Duke energy looking forward to create 1st solar power project in Anderson county

Duke Energy is looking to build its first solar power project in Anderson County.Plans for the project are in the preliminary stages, but it could act as a backup source of power for the Civic Center of Anderson, which occasionally is used as an emergency shelter. 


“We are super-early in the process,” said Adam Nygaard, a Duke Energy business development manager. He emphasized that energy-storage technology is the project’s main focus.

Nygaard and other Duke Energy officials met Monday with three Anderson County Council members to discuss the project, known as the Anderson Civic Center Microgrid. The company is hoping to lease county-owned property where solar panels and storage batteries could be installed.

Councilwoman Cindy Wilson told the Duke Energy representatives at Monday’s meeting that county officials “are very much in support of your project.”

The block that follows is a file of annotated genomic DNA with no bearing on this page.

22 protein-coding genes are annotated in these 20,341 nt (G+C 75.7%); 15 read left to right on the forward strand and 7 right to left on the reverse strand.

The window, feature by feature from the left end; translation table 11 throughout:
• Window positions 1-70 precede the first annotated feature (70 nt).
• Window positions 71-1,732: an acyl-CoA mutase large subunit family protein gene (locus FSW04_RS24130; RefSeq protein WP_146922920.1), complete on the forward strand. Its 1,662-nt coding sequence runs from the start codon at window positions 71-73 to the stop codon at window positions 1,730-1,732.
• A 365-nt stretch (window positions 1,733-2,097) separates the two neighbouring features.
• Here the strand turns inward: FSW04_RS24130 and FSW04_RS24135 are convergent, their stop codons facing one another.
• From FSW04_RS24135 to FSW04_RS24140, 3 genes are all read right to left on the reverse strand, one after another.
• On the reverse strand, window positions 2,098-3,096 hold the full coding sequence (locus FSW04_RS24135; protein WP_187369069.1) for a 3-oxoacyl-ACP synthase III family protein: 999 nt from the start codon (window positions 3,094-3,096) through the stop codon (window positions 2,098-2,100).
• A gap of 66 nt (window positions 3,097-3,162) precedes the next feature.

The latest site under consideration for the solar panels is near the former Techtronric Industries Power Equipment plant on Pearman Dairy Road that the county acquired in December. The storage batteries, which would be comparable to two tractor-trailers in size, could be placed on land near the Civic Center.

Duke Energy originally was eyeing several acres of property closer to the Civic Center to install 7,020 solar panels capable of creating 1,550 kilowatts of electricity, according to a report that the company presented to county officials Monday. County officials had suggested land near Anderson Regional Airport as another alternative. But both of those locations have issues that may make them unsuitable.

As part of a national grid modernization initiative, Duke Energy has received a portion of a $7.2 million federal grant for a three-year project involving the Anderson Civic Center Microgrid, according to the report that company officials discussed.

In a letter in September supporting Duke Energy’s grant application, Anderson County Administrator Rusty Burns said the project “will bolster the energy resiliency” of the Civic Center, which he described as a “critical facility for supporting our community in the event of a regional emergency.”

Eight days before Burns wrote the letter, the Civic Center experienced a two-hour power outage while serving as a shelter for Hurricane Irma evacuees.Duke Energy has a stake in more than 50 solar plants across the nation, including 13 facilities in North Carolina, according to the company’s website.